This is an action in lieu of prerogative writs in which plaintiff seeks a judgment granting him access to a character investigation of himself, prepared by the New Jersey Division of State Police at the request of both Governor Brendan T. Byrne and defendant William F. Hyland, Attorney General of New Jersey. The investigation was conducted under the direction of the Attorney General for the purpose of providing the Governor with information that would assist him in deciding whether to appoint plaintiff to a position in State Government. The case now comes before the court on cross-motions for summary judgment.
The principal question presented is whether plaintiff has either a statutory or common law right to require defendant to disclose the contents of the character investigation.
Before reaching the critical issue herein presented, the court must first be satisfied that the document sought is a public record. If it is not, plaintiff would have neither a statutory nor common law right of access to the report in question. DeLia v. Kiernan , 119 N.J. Super. 581 (App. Div. 1972).
N.J.S.A. 47:1A-2, commonly known as the "Right to Know Law," defines public records as
Compilation of the character investigation which plaintiff seeks in the instant case is totally within the discretion of the Governor and Attorney General and is not required to be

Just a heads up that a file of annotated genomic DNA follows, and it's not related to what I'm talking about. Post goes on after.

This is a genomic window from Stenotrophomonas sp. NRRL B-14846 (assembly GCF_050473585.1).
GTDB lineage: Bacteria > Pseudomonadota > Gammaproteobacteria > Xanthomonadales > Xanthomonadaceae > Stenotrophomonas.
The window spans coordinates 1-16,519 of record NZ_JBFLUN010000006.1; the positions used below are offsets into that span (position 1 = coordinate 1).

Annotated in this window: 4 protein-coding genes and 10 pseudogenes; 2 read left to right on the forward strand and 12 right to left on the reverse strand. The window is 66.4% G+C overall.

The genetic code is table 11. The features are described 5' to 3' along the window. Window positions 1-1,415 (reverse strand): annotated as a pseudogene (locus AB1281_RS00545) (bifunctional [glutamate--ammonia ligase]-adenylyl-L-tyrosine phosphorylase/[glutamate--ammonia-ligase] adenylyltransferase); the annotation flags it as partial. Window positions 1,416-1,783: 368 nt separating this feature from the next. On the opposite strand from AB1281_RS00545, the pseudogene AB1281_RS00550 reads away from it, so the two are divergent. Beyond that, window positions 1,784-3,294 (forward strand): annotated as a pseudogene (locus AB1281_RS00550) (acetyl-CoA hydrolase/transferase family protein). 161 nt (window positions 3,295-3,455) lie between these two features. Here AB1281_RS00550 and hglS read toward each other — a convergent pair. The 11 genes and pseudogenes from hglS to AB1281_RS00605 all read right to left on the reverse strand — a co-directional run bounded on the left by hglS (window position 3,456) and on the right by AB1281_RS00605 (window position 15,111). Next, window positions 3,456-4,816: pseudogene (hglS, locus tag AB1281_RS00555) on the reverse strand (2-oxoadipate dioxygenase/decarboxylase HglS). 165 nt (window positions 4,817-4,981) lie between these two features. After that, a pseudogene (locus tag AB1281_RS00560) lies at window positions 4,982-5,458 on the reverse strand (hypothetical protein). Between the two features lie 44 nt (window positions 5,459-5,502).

prepared or kept by any statute, rule or regulation, and therefore the plaintiff's claim to the document would be denied if the Right to Know Law was the exclusive source of the definition of a "public record."
Plaintiff, however, urges that N.J.S.A. 47:3-16, the Destruction of Public Records Law, is to be read in pari materia with N.J.S.A. 47:1A-2 in ascertaining the meaning of "public record." In line with the approach of the Appellate Division in Citizens for Better Ed. v. Camden Bd. of Ed. , 124 N.J. Super. 523 (App. Div. 1973), this court agrees with the plaintiff's contention. In N.J.S.A. 47:3-16 "public record" is defined, in pertinent part, as
Considering these statutes in pari materia, Citizens for Better Ed., supra at 529, this court concludes that the document in question qualifies as a public record. The character investigation was received by the defendant, a state officer, who has retained the documents for the information contained therein.
Having so determined, does the legal classification of the document as a public record automatically confer to the plaintiff the right of access, either under the statutory or common law, to the character investigation?
In resolving this question, the court starts with the statute, N.J.S.A. 47:1A-1. It states in relevant part that
This statute makes available to the general public official records of government, with the right ...